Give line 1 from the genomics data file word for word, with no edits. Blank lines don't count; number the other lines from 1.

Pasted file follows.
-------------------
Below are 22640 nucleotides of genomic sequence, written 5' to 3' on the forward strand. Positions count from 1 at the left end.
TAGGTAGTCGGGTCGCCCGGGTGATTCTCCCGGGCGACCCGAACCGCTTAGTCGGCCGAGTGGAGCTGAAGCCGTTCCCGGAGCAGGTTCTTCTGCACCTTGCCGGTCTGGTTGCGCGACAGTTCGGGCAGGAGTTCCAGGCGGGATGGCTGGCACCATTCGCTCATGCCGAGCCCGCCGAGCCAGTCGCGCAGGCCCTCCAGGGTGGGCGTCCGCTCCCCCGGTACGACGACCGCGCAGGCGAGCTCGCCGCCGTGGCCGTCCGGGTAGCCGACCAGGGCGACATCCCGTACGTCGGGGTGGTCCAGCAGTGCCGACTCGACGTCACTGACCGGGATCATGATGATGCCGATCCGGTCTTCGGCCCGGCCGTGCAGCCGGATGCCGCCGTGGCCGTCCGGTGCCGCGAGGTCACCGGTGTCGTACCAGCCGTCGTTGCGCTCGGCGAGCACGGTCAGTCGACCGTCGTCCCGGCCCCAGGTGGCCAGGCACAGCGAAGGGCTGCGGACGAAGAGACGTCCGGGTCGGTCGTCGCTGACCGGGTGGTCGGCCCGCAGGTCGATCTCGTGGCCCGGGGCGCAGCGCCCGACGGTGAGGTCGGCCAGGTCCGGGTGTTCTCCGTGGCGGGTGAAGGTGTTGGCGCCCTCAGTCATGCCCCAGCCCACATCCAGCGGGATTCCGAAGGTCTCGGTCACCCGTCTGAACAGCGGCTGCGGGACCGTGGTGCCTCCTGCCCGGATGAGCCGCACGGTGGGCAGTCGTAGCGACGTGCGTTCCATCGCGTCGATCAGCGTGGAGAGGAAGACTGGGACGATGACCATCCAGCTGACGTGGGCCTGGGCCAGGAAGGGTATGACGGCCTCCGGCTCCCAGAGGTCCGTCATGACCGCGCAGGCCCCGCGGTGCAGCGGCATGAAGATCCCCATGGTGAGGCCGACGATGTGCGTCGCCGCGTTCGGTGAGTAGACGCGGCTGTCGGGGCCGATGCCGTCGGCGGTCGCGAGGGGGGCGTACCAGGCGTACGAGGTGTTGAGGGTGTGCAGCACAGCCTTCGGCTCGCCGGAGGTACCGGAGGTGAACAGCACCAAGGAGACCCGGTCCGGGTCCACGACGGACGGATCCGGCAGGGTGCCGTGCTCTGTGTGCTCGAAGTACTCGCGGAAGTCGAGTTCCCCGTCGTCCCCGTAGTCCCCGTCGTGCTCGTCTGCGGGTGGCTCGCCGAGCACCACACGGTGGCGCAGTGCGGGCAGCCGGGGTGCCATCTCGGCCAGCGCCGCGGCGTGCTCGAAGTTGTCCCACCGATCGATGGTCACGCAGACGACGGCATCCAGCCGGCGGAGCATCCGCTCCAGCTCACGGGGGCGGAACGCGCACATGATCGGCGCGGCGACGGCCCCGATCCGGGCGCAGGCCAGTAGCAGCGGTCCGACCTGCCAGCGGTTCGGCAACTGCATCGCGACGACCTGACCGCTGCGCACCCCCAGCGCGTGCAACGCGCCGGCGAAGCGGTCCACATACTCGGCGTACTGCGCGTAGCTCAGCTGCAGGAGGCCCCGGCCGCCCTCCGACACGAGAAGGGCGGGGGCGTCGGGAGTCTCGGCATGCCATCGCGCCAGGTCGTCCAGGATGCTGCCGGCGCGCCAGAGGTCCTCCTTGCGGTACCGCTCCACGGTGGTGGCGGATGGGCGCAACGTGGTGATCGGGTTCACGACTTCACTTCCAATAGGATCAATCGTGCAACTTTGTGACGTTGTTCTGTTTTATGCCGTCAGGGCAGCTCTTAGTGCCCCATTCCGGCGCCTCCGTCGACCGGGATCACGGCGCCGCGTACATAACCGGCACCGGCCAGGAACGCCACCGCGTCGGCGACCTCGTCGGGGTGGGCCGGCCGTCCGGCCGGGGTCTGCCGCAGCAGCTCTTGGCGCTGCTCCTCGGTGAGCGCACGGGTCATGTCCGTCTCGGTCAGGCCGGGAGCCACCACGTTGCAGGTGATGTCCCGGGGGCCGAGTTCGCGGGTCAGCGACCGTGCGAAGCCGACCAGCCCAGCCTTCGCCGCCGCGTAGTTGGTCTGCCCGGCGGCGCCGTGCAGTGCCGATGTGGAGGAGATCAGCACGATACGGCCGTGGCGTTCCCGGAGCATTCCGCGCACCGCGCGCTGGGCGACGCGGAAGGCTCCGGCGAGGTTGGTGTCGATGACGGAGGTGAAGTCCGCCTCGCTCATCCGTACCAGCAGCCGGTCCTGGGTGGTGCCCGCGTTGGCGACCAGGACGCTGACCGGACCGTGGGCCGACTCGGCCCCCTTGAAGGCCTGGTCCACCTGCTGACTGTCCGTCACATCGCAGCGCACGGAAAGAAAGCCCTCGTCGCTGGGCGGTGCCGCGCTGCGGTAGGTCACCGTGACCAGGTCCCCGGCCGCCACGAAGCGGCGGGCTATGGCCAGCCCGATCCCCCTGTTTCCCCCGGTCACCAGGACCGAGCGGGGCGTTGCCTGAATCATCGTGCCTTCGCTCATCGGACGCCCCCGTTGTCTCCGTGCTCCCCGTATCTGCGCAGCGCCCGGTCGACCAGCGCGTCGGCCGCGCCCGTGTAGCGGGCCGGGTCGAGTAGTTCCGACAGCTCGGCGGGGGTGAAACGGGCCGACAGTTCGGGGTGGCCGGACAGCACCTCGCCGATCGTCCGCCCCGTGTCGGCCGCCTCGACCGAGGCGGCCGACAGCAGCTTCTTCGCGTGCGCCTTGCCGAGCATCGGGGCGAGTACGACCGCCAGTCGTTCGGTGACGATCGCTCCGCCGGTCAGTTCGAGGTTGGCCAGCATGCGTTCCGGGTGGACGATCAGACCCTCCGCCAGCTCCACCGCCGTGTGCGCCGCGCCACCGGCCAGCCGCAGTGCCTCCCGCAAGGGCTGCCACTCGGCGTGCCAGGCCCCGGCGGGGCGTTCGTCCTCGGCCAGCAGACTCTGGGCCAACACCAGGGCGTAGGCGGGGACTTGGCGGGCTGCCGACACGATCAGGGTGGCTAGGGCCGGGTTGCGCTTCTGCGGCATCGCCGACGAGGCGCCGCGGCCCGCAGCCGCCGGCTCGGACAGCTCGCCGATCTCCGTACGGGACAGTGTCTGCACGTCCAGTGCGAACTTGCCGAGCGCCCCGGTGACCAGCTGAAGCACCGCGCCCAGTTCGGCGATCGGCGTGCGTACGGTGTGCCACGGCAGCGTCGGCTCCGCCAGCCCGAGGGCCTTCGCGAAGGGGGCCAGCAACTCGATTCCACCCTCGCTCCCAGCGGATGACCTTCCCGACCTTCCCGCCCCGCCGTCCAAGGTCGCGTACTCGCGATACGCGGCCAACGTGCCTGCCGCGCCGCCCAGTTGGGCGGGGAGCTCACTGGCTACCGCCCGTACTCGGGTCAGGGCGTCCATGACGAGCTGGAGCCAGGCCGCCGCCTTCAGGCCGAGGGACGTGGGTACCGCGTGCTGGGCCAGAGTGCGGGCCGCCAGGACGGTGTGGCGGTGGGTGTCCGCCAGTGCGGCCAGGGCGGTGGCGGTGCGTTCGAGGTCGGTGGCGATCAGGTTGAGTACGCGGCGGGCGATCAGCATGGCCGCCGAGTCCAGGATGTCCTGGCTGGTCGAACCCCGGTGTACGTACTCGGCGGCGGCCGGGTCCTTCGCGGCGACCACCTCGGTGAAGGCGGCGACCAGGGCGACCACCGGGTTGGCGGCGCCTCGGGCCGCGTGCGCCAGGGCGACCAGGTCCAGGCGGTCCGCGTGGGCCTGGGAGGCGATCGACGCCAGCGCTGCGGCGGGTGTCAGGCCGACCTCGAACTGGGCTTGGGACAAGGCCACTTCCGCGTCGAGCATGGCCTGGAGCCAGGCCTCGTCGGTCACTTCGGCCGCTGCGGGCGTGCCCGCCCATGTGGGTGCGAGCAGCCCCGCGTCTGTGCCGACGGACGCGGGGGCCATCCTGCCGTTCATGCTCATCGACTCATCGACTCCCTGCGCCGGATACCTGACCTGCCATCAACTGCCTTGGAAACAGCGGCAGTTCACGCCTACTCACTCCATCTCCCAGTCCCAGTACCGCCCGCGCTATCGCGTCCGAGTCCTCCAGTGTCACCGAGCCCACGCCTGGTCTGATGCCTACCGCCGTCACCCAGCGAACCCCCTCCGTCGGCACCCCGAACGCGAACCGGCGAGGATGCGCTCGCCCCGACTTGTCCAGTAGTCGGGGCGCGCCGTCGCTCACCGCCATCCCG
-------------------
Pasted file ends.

Below are 22640 nucleotides of genomic sequence, written 5' to 3' on the forward strand. Positions count from 1 at the left end.